Vitamin D3 and K2 — Why Is Their Nourishing Partnership So Good for the Body?
❓ How can you make sure you get enough of both of these vital nutrients?
❓ Get the answers you’re looking for in this easy-read guide.
Posted by Nutravita
Everyone knows about vitamin D — perhaps the most celebrated vitamin of all (along with its buddy, vitamin C!)
But what about D3, specifically?
Hmm. A lot of people get stuck there. Then you start talking about K2 and, well, eyes start to roll...
Maybe a bit of both.
So, let’s put a stop to that. Vitamin D3 and K2 made simple is what we need. And that’s exactly what you’ll get today:
Tell Me About the Benefits of Vitamin D3 and K2…
➡️ Should I Take D3 and K2 at the Same Time?
➡️ What Are Vitamin D3 and K2 Good For?
➡️ Vitamin D3 and K2 for Weight Loss — Is There Any Evidence?
How Much K2 to Take Per Day With D3?
What Are the Best Vitamin D3 and K2 Supplements?
➡️ UK Vitamin D3 and K2 — Where Can I Get It?
Though vitamin D3 and K2 both have a special role to play in managing the body’s calcium stores, together, they’ve been called the “perfect pair.”
Basically, they function even better in partnership than they do when they’re taken apart from one another.
Jim Beakey — a leading member of Kappa Bioscience — says:
“Recent studies show that for vitamins D3 and K2, 1+1=3.”
A 2020 meta-analysis of the effects of the two vitamins showed promising results. Combined supplementation of vitamin D3 and K2 was found to significantly increase total bone mineral density (BMD).
And the upsides don’t end there...
The eight-study meta analysis discovered that D3 and K2 blends helped to regulate a biomarker called (and just warning: it’s a hell of a name to remember!)
Sheesh. Thanks, science.
Anyway, this biomarker is known to play a key role in glucose metabolism and regulating insulin resistance.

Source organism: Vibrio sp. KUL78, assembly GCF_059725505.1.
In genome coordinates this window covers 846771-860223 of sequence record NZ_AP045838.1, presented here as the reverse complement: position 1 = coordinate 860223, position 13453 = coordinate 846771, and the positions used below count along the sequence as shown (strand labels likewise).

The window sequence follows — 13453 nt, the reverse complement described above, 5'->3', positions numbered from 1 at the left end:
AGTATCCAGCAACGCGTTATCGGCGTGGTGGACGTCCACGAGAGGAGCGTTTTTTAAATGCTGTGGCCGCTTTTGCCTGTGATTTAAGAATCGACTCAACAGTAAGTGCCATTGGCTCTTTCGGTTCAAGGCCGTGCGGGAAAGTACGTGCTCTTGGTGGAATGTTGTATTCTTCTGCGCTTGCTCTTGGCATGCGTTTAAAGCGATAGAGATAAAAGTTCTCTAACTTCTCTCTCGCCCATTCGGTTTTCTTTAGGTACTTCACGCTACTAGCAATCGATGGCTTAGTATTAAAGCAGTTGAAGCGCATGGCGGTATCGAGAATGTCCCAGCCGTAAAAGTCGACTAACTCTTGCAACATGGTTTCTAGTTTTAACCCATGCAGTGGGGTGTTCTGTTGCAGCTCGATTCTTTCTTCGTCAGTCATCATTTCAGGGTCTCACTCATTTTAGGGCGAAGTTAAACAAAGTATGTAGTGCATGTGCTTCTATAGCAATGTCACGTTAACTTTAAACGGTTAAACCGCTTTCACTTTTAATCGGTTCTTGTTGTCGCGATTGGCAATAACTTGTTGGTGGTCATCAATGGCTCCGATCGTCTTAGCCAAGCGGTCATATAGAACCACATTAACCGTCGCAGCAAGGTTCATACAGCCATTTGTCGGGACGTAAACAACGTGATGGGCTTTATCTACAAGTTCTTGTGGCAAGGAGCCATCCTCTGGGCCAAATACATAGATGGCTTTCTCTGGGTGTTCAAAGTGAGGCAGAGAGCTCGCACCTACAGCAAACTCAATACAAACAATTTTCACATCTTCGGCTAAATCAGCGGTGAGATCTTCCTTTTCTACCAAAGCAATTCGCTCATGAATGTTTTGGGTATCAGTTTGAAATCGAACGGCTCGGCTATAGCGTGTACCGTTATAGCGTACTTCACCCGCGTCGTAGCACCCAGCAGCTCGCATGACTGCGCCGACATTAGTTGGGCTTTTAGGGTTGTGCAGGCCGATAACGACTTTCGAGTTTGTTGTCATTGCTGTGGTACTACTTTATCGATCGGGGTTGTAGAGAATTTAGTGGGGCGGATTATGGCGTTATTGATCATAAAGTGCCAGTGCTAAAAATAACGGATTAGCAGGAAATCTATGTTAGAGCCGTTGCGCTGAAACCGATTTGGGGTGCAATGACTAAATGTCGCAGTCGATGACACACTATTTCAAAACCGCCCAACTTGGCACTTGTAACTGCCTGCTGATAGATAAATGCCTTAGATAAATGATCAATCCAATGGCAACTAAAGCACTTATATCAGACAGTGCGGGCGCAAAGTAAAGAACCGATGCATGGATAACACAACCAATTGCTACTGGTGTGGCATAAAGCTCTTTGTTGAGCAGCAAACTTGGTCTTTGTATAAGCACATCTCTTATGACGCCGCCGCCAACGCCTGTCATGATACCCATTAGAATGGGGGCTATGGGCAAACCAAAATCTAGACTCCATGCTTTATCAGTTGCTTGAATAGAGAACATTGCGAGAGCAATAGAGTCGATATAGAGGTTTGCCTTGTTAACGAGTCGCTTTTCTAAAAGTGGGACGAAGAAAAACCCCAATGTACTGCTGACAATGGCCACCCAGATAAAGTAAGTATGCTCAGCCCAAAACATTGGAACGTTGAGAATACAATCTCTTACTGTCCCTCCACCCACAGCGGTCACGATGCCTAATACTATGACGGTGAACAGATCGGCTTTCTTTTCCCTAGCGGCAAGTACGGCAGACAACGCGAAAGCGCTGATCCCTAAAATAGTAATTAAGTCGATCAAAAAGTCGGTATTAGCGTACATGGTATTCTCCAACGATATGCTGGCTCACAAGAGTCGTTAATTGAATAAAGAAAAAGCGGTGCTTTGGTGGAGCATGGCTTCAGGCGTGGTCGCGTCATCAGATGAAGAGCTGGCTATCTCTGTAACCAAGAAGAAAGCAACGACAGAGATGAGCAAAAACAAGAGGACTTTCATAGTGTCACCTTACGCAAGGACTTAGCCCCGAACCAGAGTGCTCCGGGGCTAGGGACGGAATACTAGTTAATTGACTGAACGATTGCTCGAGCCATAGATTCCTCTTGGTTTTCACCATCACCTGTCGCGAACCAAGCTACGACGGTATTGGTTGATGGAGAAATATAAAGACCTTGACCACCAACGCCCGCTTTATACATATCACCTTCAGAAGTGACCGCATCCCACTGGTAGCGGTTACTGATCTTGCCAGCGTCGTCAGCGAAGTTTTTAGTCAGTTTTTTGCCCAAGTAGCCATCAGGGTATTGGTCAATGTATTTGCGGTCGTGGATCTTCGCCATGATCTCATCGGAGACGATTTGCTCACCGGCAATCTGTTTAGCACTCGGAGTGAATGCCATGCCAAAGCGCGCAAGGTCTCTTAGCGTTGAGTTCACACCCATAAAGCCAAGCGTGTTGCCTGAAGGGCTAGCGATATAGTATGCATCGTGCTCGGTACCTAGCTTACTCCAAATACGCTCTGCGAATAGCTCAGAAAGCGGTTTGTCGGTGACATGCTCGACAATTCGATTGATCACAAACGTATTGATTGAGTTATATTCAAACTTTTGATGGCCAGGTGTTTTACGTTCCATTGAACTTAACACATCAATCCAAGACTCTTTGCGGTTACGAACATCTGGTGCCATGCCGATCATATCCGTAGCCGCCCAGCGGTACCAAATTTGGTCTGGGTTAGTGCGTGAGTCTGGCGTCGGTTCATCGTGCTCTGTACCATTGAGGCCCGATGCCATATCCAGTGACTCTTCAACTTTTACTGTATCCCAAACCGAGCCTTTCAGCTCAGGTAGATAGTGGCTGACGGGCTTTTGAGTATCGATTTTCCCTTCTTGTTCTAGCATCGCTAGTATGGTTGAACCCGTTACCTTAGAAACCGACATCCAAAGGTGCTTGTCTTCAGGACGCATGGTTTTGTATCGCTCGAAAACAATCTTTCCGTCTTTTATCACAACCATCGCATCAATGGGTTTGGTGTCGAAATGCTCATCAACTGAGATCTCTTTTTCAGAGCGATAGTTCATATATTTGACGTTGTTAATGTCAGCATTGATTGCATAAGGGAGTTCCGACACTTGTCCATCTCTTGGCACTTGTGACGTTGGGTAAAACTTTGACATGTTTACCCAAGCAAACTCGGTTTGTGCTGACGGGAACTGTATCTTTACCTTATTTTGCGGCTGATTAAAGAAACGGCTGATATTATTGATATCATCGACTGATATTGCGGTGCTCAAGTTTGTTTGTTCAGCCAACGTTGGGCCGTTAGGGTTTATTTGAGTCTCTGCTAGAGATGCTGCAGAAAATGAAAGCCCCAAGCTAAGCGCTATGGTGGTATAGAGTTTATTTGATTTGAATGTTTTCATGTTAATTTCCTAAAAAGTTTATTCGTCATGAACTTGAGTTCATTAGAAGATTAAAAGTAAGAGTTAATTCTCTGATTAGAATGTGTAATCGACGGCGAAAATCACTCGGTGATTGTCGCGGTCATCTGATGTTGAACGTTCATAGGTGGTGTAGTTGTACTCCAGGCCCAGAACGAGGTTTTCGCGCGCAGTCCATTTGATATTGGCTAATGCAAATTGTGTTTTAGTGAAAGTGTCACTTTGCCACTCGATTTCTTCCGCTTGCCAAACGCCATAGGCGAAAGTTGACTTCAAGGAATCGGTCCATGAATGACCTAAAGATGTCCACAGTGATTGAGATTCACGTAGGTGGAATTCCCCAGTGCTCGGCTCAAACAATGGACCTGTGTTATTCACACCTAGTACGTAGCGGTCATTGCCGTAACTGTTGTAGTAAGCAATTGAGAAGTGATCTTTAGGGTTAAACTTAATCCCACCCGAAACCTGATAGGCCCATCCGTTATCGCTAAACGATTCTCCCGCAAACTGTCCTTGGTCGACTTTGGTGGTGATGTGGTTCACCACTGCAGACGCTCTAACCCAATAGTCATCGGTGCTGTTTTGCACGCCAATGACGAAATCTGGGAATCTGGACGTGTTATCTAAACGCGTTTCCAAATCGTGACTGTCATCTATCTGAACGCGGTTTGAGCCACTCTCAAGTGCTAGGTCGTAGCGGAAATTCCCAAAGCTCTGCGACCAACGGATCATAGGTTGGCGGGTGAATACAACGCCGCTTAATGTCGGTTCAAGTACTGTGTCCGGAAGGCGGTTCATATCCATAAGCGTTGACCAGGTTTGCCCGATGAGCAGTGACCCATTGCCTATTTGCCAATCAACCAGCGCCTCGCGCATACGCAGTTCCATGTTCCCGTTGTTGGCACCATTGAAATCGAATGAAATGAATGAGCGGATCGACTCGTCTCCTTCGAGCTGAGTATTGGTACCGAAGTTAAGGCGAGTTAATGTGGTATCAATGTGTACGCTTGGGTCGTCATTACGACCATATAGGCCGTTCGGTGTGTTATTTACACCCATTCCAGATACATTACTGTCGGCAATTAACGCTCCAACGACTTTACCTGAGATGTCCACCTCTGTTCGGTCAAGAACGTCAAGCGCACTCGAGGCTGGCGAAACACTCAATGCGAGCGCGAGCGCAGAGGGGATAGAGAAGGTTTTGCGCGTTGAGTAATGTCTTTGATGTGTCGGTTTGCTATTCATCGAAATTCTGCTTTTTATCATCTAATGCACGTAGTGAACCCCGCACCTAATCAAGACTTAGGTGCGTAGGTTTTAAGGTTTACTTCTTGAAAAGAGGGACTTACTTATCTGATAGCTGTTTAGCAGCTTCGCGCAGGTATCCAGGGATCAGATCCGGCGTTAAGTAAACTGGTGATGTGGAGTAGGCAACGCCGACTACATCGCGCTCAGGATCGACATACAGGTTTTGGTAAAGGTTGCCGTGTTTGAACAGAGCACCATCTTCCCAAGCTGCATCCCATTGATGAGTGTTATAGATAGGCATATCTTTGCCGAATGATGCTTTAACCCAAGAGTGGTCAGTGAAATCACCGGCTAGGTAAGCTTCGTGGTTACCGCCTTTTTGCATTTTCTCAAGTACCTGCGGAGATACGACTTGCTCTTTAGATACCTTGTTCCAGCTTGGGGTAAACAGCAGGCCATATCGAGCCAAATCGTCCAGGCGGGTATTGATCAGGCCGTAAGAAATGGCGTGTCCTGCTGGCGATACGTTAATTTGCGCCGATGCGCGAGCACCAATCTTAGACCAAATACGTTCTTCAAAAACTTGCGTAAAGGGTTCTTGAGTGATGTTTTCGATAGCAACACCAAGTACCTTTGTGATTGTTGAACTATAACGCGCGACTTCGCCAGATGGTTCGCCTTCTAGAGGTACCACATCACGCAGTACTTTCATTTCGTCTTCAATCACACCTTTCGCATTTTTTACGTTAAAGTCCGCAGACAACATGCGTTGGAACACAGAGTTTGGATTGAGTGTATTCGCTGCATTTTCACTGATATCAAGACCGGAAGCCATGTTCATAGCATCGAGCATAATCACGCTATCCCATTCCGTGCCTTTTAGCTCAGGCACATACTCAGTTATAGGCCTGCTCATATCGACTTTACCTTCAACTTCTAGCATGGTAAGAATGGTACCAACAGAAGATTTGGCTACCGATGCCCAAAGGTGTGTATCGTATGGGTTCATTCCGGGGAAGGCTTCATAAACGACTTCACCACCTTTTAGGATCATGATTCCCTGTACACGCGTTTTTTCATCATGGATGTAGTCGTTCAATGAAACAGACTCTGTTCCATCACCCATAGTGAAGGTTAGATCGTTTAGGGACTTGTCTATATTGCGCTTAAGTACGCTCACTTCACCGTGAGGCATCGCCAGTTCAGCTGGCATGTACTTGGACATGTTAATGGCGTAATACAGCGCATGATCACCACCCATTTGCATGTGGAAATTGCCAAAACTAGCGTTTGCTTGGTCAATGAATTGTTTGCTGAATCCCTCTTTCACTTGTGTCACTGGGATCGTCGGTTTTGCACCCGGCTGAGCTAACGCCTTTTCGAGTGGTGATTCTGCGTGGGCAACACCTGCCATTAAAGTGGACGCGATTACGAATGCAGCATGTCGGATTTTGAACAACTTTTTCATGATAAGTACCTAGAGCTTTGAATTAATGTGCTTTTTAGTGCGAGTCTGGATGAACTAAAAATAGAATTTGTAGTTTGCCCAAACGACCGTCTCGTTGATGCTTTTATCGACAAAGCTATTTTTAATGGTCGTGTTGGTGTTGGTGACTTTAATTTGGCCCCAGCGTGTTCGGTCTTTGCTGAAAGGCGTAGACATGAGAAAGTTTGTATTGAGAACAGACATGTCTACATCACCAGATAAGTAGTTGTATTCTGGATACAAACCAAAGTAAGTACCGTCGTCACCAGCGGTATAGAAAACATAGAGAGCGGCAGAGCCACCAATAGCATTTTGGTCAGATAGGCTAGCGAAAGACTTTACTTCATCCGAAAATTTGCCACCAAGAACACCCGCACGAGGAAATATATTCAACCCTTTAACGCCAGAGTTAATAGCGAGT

It seems that science is waking up to this powerful vitamin combo — and fast.
The D3/K2 market has exploded in the past decade, with over 300 new product launches in 2019. This compares to less than 20 D3 and K2 product launches in 2010.
Source: Nutrition Insight
Ooh, we could talk about this topic for days…
But we’ll spare you that. Let’s start with a quick run-through of vitamin D3, shall we?
D3 is referred to as the “sunshine vitamin” (aww, ain’t that sweet). Its technical name is cholecalciferol.
Your bone, teeth, and muscle health rely on the nutrients calcium and phosphate which, in turn, need a steady source of vitamin D to do their job.
A lack of vitamin D can cause bone pain, degradation, and even nasty bone deformities such as rickets.
Unlike D2, which is the other type of vitamin D, your D3 can be produced within the body. The trouble is, it relies on sunlight and animal-based foods to maintain a sufficient supply in the bloodstream.
Eggs and fatty fish are both good sources. But what if you don’t eat many animal products or live in a location that doesn’t get much sun?
Well, it could be a cause for concern…
As the NHS states, people in the UK don’t get enough Ultraviolet B (UVB) from sunlight between October and early March.
This stunts vitamin D production, meaning that other sources — such as supplements — have to step in to maintain the necessary level.
So if you’re living in a temperate climate like the UK, you may be wise to test your vitamin D levels.
Americans, too, struggle with getting enough vitamin D — almost 42% of the population are thought to be deficient.
RELATED: Everything You Need to Know About Vitamin D
Vitamin D3 is needed for bone and muscle health
Right, onto the next part of the power couple — vitamin K2!
Like with vitamin D, vitamin K is needed to keep your bones healthy. But it’s also essential to help your blood clot, as well as having antioxidant properties to protect your cells.
There is K1 (which mostly comes from green, leafy vegetables) and K2 (which comes from fermented foods and animal proteins, such as organ meats).
In large-scale studies, taking high amounts of vitamin K2 has been found to lower the risk of artery-related diseases.
This association was particularly strong in people who had hypertension (high blood pressure).
Dietary sources of vitamin K2 include red meat, liver, kidneys, oily fish, eggs, and soybeans. Still, the quantity of K2 in these products can be pretty low, making it hard to consume enough.